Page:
Isosorbide dinitrate (ISORDIL)

Generic Name: Isosorbide dinitrate

Isosorbide dinitrate (ISDN) is 1,4:3,6-dianhydro-D-glucitol 2,5-dinitrate, an organic nitrate whose structural formula is :
Isordil® Titradose® (isosorbide dinitrate) Structural Formula Illustration
and whose molecular weight is 236.14. The organic nitrates are vasodilators, active on both arteries and veins.

Isosorbide dinitrate is a white, crystalline, odorless compound which is stable in air and in solution, has a melting point of 70°C and has an optical rotation of +134° (c=1.0, alcohol, 20°C). Isosorbide dinitrate is freely soluble in organic solvents such as acetone, alcohol, and ether, but is only sparingly soluble in water.

Each Isordil® Titradose® tablet contains 5 or 40 mg of isosorbide dinitrate. The inactive ingredients in each tablet are lactose, cellulose, and magnesium stearate. The 5 mg and 40 mg dosage strengths also contain the following: 5 mg . FD&C Red 40; 40 mg . D&C Yellow 10, FD&C Blue 1, and FD&C Yellow 6.

No health feed found.

The principal pharmacological action of isosorbide dinitrate is relaxation of vascular smooth muscle and consequent dilatation of peripheral arteries and veins, especially the latter. ... Arteriolar relaxation reduces systemic vascular resistance, systolic arterial pressure, and mean arterial pressure (afterload).

It is used for angina, in addition to other medications for congestive heart failure, and for esophageal spasms.

Long-acting nitrates can be more useful as they are generally more effective and stable in the short term.

Adverse reactions to isosorbide dinitrate are generally dose-related, and almost all of these reactions are the result of isosorbide dinitrate’s activity as a vasodilator. Headache, which may be severe, is the most commonly reported side effect. Headache may be recurrent with each daily dose, especially at higher doses. Transient episodes of lightheadedness, occasionally related to blood pressure changes, may also occur. Hypotension occurs infrequently, but in some patients it may be severe enough to warrant discontinuation of therapy. Syncope, crescendo angina, and rebound hypertension have been reported but are uncommon.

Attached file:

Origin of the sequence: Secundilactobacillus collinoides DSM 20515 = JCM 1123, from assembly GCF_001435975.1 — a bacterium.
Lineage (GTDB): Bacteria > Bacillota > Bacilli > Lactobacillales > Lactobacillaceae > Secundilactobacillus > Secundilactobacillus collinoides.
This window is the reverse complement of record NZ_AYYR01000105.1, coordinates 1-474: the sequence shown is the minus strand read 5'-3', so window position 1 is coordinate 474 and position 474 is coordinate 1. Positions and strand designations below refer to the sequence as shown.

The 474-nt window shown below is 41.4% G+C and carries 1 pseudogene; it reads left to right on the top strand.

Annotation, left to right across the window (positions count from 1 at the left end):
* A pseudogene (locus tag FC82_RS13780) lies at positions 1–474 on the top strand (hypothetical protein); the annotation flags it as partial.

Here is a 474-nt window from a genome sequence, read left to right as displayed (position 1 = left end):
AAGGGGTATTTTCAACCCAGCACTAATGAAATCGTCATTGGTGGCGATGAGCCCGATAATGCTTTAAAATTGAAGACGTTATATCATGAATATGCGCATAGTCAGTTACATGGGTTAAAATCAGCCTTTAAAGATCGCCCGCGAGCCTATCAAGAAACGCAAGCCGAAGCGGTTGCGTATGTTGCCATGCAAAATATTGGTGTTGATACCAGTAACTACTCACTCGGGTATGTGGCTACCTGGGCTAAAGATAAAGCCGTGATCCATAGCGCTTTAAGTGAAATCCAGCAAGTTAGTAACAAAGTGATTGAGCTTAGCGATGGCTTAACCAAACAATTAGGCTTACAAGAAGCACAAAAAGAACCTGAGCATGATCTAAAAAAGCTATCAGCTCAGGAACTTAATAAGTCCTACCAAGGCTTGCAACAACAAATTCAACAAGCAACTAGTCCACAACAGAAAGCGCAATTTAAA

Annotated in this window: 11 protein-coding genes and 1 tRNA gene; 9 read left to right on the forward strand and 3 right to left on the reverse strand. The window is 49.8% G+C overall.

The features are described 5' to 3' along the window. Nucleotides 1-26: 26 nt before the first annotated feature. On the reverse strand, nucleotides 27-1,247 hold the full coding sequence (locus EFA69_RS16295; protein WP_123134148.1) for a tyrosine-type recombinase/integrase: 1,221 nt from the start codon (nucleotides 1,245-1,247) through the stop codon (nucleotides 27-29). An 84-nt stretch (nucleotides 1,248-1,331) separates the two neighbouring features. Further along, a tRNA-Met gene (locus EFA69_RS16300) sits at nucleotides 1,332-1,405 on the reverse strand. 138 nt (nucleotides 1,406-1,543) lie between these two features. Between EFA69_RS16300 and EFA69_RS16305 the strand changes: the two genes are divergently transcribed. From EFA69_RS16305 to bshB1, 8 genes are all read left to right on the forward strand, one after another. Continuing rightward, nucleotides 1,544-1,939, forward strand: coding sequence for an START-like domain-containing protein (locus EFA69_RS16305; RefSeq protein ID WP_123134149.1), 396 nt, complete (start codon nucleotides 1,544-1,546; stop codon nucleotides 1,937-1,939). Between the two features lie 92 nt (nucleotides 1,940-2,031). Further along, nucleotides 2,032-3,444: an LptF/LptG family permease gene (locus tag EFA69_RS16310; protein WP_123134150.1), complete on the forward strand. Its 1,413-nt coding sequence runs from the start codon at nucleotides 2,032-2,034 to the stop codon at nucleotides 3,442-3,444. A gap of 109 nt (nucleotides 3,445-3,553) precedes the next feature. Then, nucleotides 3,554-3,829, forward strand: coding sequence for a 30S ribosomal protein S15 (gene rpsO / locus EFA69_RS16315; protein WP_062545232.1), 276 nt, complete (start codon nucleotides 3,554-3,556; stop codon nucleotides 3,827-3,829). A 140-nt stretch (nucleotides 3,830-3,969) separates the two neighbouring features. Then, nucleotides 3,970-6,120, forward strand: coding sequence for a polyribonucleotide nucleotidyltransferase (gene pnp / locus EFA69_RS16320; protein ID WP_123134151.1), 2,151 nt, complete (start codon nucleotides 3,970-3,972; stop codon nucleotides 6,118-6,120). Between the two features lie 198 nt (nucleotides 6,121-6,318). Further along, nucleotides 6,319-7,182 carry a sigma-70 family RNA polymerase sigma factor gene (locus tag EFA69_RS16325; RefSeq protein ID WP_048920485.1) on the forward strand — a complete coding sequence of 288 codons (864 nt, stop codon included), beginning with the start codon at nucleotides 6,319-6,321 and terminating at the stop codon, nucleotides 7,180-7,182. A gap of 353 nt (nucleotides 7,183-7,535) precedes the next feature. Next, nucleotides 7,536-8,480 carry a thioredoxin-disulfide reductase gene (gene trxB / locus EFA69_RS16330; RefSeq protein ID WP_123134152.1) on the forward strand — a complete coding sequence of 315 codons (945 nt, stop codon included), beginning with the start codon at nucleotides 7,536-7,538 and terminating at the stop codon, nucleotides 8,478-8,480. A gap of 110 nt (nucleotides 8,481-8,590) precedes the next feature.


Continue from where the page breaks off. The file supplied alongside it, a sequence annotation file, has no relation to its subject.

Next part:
Extremely rarely, ordinary doses of organic nitrates have caused methemoglobinemia in normalseeming patients. Methemoglobinemia is so infrequent at these doses that further discussion of its diagnosis and treatment is deferred.

Multiple-dose studies with ISDN and other nitrates have shown that maintenance of continuous 24-hour plasma levels results in refractory tolerance. Every dosing regimen for Isordil Titradose tablets must provide a daily dose-free interval to minimize the development of this tolerance. With immediate-release ISDN, it appears that one daily dose-free interval must be at least 14 hours long.

The effects of the second and later doses have been smaller and shorter-lasting than the effects of the first.

Large controlled studies with other nitrates suggest that no dosing regimen with Isordil Titradose tablets should be expected to provide more than about 12 hours of continuous anti-anginal efficacy per day.

As with all titratable drugs, it is important to administer the minimum dose which produces the desired clinical effect. The usual starting dose of Isordil Titradose is 5 mg to 20 mg, two or three times daily. For maintenance therapy, 10 mg to 40 mg, two or three times daily is recommended. Some patients may require higher doses. A daily dose-free interval of at least 14 hours is advisable to minimize tolerance. The optimal interval will vary with the individual patient, dose and regimen.

The vasodilating effects of isosorbide dinitrate may be additive with those of other vasodilators. Alcohol, in particular, has been found to exhibit additive effects of this variety.

Concomitant use of Isordil Titradose with phosphodiesterase inhibitors in any form is contraindicated.

Amplification of the vasodilatory effects of Isordil by sildenafil can result in severe hypotension. The time course and dose dependence of this interaction have not been studied. Appropriates upportive care has not been studied, but it seems reasonable to treat this as a nitrate overdose, with elevation of the extremities and with central volume expansion.

Severe hypotension, particularly with upright posture, may occur with even small doses of isosorbide dinitrate. This drug should therefore be used with caution in patients who may be volume depleted or who, for whatever reason, are already hypotensive. Hypotension induced by isosorbide dinitrate may be accompanied by paradoxical bradycardia and increased angina pectoris.

Nitrate therapy may aggravate the angina caused by hypertrophic cardiomyopathy.

As tolerance to isosorbide dinitrate develops, the effect of sublingual nitroglycerin on exercise tolerance, although still observable, is somewhat blunted.

Some clinical trials in angina patients have provided nitroglycerin for about 12 continuous hours of every 24-hour day. During the daily dose-free interval in some of these trials, anginal attacks have been more easily provoked than before treatment, and patients have demonstrated hemodynamic rebound and decreased exercise tolerance. The importance of these observations to the routine, clinical use of immediate-release oral isosorbide dinitrate is not known.

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